So that it was not as if He belonged to another god that they conceived an aversion for Christ, and persecuted Him, but simply as a man whom they regarded as a wonder-working juggler, and an enemy in His doctrines. They brought Him therefore to trial as a mere man, and one of themselves too--that is, a Jew (only a renegade and a destroyer of Judaism)--and punished Him according to their law. If He had been a stranger, indeed, they would not have sat in judgment over Him. So far are they from appearing to have understood Him to be a strange Christ, that they did not even judge Him to be a stranger to their own human nature. Our heretic will now have the fullest opportunity of learning the clue of his errors along with the Jew himself, from whom he has borrowed his guidance in this discussion. Since, however, the blind leads the blind, they fall into the ditch together. We affirm that, as there are two conditions demonstrated by the prophets to belong to Christ, so these presignified the same number of advents; one, and that the first, was to be in lowliness, when He had to be led as a sheep to be slain as a victim, and to be as a lamb dumb before the shearer, not opening His mouth, and not fair to look upon. [Tertullian Adv Marc 3.7.1 KROYMANN Aem., CCL 1 (1954)(p.516, l.7) BP1]from David Inglis, Let them alone: they be blind leaders of the blind. And if the blind lead the blind, both shall fall into the ditch. [Mt 15:14] This parallel suggests that here Tertullian might be quoting Mt 15:14b, but his lack of reference to Mt 15:14a and addition of v. 6:40a instead makes this unlikely. It should also be noted that there is a parallel in Thomas, with saying 34 being essentially the same as Tertullian’s variant of v. 6:39: Jesus said, "If a blind man leads a blind man, they will both fall into a pit." And he spake a parable unto them, Can the blind lead the blind? shall they not both fall into the ditch? [6:39] The disciple is not above his master: but every one that is perfect shall be as his master. [6:40] Tertulian quotes: “a blind man will lead a blind man into the ditch." and "the disciple is not above his master." While the second quote is clearly v. 6:40a, the first is a variant in which the questions in v. 6:39 are turned into a statement. Although this short parable has no parallel in Mk, v. 6:39 does have a parallel in Mt.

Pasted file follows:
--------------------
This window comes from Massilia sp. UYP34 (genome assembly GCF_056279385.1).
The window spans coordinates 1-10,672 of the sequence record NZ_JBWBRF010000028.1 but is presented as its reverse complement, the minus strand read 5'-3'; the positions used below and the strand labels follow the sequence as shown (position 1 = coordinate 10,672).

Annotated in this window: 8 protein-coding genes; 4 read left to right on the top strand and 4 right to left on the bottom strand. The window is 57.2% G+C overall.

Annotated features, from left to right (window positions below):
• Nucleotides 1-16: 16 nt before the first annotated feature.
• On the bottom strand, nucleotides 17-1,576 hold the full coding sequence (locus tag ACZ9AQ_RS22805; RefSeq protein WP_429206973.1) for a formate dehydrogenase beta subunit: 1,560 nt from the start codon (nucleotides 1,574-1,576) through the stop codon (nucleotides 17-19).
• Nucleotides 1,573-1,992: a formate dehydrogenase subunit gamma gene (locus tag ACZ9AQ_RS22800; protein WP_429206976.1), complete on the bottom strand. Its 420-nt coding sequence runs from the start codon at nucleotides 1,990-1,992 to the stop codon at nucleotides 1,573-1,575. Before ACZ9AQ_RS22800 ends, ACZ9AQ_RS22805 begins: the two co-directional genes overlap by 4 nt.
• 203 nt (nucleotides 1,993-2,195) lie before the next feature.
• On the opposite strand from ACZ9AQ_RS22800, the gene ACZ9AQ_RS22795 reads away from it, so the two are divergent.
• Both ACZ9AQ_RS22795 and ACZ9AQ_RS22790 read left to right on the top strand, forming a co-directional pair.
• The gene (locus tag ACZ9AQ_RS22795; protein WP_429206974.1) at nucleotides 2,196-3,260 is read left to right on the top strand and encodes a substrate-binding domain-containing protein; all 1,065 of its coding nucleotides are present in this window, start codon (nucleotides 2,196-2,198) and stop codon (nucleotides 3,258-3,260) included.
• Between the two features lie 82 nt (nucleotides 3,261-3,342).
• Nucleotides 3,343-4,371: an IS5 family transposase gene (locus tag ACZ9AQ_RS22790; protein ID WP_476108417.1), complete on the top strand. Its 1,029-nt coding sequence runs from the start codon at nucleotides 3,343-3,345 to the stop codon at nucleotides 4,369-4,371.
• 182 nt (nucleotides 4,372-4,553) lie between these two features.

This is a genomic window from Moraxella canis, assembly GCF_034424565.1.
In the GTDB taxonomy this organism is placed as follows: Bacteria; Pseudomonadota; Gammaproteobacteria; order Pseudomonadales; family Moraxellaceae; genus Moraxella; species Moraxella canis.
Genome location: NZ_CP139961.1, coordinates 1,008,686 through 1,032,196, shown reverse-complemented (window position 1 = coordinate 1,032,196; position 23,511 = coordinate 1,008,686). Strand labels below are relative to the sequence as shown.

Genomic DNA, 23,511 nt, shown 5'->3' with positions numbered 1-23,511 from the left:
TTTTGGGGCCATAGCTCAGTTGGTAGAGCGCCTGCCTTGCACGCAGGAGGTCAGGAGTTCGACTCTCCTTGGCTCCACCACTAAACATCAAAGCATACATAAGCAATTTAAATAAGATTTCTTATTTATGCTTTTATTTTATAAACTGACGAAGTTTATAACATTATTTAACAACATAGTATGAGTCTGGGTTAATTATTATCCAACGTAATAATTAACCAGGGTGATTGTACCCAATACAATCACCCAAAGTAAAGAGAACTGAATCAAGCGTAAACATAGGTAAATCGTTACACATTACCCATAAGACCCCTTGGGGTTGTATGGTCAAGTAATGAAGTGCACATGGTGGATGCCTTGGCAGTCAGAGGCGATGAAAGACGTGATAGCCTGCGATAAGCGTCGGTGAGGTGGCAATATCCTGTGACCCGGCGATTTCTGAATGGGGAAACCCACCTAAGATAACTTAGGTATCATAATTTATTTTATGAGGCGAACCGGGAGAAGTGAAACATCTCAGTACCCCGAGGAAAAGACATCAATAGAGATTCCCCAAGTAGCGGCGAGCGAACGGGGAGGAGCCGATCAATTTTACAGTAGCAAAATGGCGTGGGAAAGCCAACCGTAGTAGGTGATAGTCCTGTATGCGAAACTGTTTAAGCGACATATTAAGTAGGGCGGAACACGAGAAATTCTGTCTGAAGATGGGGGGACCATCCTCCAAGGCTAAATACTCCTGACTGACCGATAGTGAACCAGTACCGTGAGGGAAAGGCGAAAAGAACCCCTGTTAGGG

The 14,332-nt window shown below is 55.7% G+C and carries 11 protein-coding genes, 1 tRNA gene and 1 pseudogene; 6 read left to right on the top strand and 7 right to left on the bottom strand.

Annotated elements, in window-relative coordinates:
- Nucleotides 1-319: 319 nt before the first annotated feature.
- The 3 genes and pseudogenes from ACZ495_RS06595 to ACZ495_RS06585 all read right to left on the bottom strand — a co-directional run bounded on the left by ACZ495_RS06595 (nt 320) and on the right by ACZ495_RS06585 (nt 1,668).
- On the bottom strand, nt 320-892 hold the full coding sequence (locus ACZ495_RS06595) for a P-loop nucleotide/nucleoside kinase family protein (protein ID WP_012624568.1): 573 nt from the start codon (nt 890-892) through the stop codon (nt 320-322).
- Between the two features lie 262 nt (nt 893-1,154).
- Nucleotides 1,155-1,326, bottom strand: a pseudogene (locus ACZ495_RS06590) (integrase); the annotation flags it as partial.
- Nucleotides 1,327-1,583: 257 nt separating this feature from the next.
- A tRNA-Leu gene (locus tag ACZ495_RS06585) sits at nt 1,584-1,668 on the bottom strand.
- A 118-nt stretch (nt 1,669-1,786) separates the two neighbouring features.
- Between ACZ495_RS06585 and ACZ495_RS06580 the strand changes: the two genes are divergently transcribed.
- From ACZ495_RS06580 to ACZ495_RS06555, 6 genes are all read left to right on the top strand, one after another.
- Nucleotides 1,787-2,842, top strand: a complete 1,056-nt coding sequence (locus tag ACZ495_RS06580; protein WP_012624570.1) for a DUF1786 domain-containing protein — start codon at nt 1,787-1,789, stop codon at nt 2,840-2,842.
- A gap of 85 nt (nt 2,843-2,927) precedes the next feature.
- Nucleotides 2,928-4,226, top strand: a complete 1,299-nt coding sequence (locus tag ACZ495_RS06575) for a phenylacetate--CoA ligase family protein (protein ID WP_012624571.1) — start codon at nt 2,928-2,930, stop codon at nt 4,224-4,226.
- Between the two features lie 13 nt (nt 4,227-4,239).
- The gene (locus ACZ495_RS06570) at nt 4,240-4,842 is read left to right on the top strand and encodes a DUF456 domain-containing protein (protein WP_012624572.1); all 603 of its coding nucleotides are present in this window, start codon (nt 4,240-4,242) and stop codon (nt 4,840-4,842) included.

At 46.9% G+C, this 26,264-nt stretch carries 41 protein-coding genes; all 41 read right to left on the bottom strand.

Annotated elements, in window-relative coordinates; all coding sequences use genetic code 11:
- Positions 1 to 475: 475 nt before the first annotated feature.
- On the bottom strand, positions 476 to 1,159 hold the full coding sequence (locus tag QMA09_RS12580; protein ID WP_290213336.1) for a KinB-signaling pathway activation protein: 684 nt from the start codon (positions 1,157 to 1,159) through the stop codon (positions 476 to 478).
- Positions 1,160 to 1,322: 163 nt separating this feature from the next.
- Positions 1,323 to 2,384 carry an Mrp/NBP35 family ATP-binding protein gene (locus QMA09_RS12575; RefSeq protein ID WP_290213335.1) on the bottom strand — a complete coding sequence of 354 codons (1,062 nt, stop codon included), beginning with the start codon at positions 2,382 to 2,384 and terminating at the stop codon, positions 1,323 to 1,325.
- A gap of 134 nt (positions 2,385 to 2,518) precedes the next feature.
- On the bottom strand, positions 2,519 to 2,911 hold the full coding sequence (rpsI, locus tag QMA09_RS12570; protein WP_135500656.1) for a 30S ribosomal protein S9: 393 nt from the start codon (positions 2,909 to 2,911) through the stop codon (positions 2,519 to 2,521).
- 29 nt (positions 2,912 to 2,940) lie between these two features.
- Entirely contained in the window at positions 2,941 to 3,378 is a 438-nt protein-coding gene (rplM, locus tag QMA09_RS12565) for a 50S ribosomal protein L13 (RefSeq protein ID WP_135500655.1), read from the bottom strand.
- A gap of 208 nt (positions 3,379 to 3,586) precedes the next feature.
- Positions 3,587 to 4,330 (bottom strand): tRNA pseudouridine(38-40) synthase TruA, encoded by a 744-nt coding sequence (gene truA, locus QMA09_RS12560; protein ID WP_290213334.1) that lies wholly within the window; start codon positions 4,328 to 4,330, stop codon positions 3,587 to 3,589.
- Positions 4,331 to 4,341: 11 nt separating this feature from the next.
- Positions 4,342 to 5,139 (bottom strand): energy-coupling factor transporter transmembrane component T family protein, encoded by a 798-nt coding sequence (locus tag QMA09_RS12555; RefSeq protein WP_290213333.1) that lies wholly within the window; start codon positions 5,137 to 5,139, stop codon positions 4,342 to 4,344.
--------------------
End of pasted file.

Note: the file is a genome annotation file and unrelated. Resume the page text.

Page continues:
Part company with the heathen, O heretic! for although you are all agreed in imagining a God, yet while you do so in the name of Christ, so long as you deem yourself a Christian, you are a different man from a heathen: give him back his own views of things, since he does not himself learn from yours. Why lean upon a blind guide, if you have eyes of your own? Why be clothed by one who is naked, if you have put on Christ? Why use the shield of another, when the apostle gives you armour of your own? It would be better for him to learn from you to acknowledge the resurrection of the flesh, than for you from him to deny it; because if Christians must needs deny it, it would be sufficient if they did so from their own knowledge, without any instruction from the ignorant multitude. He, therefore, will not be a Christian who shall deny this doctrine which is confessed by Christians; denying it, moreover, on grounds which are adopted by a man who is not a Christian.[Tertullian De resurrectione mortuorum 3.4 BORLEFFS J.G.Ph., CCL 2 (1954),(p.924, l.18) BP1
Let the Marcionites therefore make their choice: Will it not be just the same inconsistency to desert the prescription of their master, as to have Christ teaching in the interest of men or of the Creator? But "a blind man will lead a blind man into the ditch."(Matthew 15:14) Some persons believe Marcion. But "the disciple is not above his master."(Matthew 10:24) Apelles ought to have remembered this----a corrector of Marcion, although his disciple. The heretic ought to take the beam out of his own eye, and then he may convict the Christian, should he suspect a mote to be in his eye. Just as a good tree cannot produce evil fruit, so neither can truth generate heresy; and as a corrupt tree cannot yield good fruit, so heresy will not produce truth. Thus, Marcion brought nothing good out of Cerdon's evil treasure; nor Apelles out of Marcion's. [Tertullian Adv Marc 4.17.11 KROYMANN Aem., CCL 1 (1954)(p.587, l.2) BP1]
Thursday, November 20, 2014
Email email@example.com with comments or questions.